Home | english  | Impressum | Datenschutz | Sitemap | KIT

Status of Empirical Research in Software Engineering

Status of Empirical Research in Software Engineering
Tagung:

Konferenzartikel 

Jahr:

2007 

Autoren:

Andreas Höfer
Walter F. Tichy
 

Links:PDF

Summary

We provide an assessment of the status of empirical software research by analyzing all refereed articles that appeared in the Journal of Empirical Software Engineering from its first issue in January 1996 through June 2006. The journal publishes empirical software research exclusively and it is the only journal to do so. The main findings are:
1. The dominant empirical methods are experiments and case studies. Other methods (correlational studies, meta analysis, surveys, descriptive approaches, ex post facto studies) occur infrequently long-term studies are missing. About a quarter of the experiments are replications.
2. Professionals are used somewhat more frequently than students as subjects.
3. The dominant topics studied are measurement/metrics and tools/methods/frameworks. Metrics research is dominated by correlational and case studies without any experiments.
4. Important topics are underrepresented or absent, for example: programming languages, model driven development, formal methods, and others. The narrow focus on a few empirically researched topics is in contrast to the broad scope of software research.

Beteiligte Mitarbeiter (zufällige Reihenfolge)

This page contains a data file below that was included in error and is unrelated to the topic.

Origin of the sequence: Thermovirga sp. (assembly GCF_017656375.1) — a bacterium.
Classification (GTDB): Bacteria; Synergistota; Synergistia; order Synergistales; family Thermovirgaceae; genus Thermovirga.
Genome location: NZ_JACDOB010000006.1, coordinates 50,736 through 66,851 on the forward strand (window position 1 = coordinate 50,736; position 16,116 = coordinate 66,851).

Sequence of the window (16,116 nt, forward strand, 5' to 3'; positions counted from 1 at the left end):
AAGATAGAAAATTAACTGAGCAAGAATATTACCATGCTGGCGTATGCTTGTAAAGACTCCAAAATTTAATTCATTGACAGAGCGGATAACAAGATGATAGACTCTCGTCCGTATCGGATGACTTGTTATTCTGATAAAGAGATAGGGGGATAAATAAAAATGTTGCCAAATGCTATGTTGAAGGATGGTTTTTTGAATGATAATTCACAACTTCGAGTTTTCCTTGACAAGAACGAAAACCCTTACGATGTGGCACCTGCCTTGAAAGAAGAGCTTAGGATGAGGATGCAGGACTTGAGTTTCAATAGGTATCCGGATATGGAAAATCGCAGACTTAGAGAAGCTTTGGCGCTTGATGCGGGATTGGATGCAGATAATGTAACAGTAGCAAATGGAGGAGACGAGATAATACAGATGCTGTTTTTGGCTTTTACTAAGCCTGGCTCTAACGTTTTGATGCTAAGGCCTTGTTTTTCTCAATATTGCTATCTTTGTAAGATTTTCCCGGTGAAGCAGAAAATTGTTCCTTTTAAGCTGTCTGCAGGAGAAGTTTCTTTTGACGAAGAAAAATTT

Titel Vorname Nachname

Projekte
Titel


Bibtex

@inproceedings{,
author={Andreas H{\"o}fer, Walter F. Tichy},
title={Status of Empirical Research in Software Engineering},
year=2007,
booktitle={Empirical Software Engineering Issues},
publisher={Springer},
volume={4336/2007},
url={https://ps.ipd.kit.edu/downloads/ka_2007_status_empirical_research_software_engineering.pdf},
abstract={We provide an assessment of the status of empirical softwareresearch by analyzing all refereed articles that appeared in the Journal ofEmpirical Software Engineering from its first issue in January 1996 throughJune 2006. The journal publishes empirical software research exclusively and itis the only journal to do so. It is thus a good source for surveying this type of work. The main findings are: 1. The dominant empirical methods areexperiments and case studies. Other methods (correlational studies, metaanalysis, surveys, descriptive approaches, ex post facto studies) occurinfrequently long-term studies are missing. About a quarter of the experimentsare replications. 2. Professionals are used somewhat more frequently thanstudents as subjects. 3. The dominant topics studied are measurement/metricsand tools/methods/frameworks. Important topics are underrepresented orabsent, for example: programming languages, model driven development,formal methods, and others. The narrow focus on a few empirically researchedtopics is in contrast to the broad scope of software research.},
pages={10-19},
journal={LNCS},